A CLARION call for independent evaluation of fracking has emerged from the Karoo Development Conference. Neither the Petroleum Agency of South Africa nor Shell attended the Beaufort West event last week (October 15-17 2012), although they were invited, which is interesting.
Conference co-ordinator Dr Doreen Atkinson says it is a pity these two key role players did not seize the opportunity for engaging with an informed public forum.
"We feel like engagement has not even begun. We need the public space to talk about this development option.
"And we need an independent, multi-sectoral group of senior scientists to investigate all its aspects.”
This group should also include Shell, government departments and the agriculture and water research councils, she stresses.
"It’s in all our interests to see if this is a good development idea for the Karoo or not.”
The conference debated a range of Karoo development issues from farming to tourism, education and the SKA but "the big fracking debate” was high on the agenda.
The government in September lifted a year-long moratorium on fracking applications, on the back of a state probe which showed it could be safely done and it will generate thousands of jobs. Anti-frackers have challenged the decision, and the integrity and substance of the probe.
Atkinson says one of the alarm bells is that Karoo municipalities, at the coalface of fracking issues – not least water – were not consulted. And the issue has not been incorporated into municipal integrated development plans.
Tension between sectors is natural but it must be openly debated and differences weighed up, she says.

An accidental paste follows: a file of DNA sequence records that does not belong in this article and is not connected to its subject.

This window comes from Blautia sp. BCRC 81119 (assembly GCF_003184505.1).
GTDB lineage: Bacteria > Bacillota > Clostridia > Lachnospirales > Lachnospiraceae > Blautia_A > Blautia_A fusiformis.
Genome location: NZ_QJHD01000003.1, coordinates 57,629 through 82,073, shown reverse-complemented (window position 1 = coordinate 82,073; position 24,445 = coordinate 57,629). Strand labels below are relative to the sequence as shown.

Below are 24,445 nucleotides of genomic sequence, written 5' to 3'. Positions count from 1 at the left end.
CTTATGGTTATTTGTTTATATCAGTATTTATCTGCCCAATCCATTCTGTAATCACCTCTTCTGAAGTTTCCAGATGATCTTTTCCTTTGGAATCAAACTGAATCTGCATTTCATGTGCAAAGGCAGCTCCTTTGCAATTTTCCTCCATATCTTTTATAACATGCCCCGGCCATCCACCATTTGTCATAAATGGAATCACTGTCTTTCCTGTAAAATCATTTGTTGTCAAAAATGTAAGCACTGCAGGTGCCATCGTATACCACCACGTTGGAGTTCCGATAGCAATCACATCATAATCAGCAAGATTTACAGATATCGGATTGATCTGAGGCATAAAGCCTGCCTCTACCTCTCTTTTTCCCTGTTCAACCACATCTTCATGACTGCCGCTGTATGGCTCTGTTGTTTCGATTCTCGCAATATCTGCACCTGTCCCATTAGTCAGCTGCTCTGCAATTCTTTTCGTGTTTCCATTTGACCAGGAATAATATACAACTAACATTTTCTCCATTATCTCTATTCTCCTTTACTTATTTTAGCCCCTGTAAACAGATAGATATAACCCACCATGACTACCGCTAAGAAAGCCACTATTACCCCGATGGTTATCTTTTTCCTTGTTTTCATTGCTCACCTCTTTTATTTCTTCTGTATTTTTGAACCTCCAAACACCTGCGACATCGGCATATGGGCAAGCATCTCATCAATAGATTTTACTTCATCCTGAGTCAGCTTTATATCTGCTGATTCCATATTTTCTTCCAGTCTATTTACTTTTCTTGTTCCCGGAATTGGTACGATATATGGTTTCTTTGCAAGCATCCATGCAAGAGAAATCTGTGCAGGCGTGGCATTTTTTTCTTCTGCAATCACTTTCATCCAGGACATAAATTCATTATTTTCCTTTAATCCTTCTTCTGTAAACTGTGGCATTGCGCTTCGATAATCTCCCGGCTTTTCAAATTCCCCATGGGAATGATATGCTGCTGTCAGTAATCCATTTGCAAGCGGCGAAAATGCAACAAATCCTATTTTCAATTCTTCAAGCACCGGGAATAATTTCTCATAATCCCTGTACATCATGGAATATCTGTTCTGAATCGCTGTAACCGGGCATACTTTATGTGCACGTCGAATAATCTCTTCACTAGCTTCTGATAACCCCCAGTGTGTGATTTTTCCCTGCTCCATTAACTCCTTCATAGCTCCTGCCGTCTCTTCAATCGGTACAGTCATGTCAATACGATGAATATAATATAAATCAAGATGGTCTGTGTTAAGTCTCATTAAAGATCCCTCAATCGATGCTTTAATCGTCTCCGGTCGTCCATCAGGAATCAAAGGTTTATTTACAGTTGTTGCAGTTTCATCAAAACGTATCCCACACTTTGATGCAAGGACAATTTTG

Farmers are asking how fracking will effect their renowned "Karoo Lamb” brand, which hinges on values like a clean environment. Karoo tourism is asking how fracking rigs will impact on the vast empty landscapes that underpin their product.
Because no fracking has been done in SA, the independent team will have to first consider the evidence from other countries where it has been done, she says.
Then they will need to do a desk top study of issues like groundwater, geology, ecology, livestock and human communities, to determine baselines, and if and how they will be effected by fracking.
This initial desk top approach is crucial, it seems to me. The exploration Shell wants to do itself involves fracking. But as The Herald revealed in September last year in our exposé of the debacle in Tioga County Pennsylvania, in the US, contamination can happen even during the initial drilling and perforation process, as rock is disturbed and gas migrates through newly opened fissures.
It is common cause that we do not know exactly how our Karoo groundwater network links. So if If we contaminate even one part during exploration, we could cause damage we will never be able to fix.
The conference’s keynote speaker was NMMU botanist Prof Richard Cowling, who is one of only five A-grade scientists in SA and one of only three South Africans on the US Academy of Sciences.
Cowling says allowing fracking will be "a serious wrong turn”. Rather than let the petroleum companies drive through "business as usual” by swopping one fossil fuel for another, dwindling oil for gas – now is the time to do things differently.
We need a new way that is sustainable environmentally, and that addresses economic inequality, he says. We need vigorous investment in renewable energy and public transport, and a change in our consumerist lifestyles. We need to regulate population growth, and we need to redistribute wealth from the richest to the poorest.
I agree. On renewables – there is a study underway by Stellenbosch University’s Solar Thermal Energy Research Group which shows that concentrated solar power alone could supply 15 times South Africa’s current electricity demand.
Last, I would add to this solution recipe – permaculture: efficient, organic food production designed around zero waste and localised markets. This should be our cornerstone.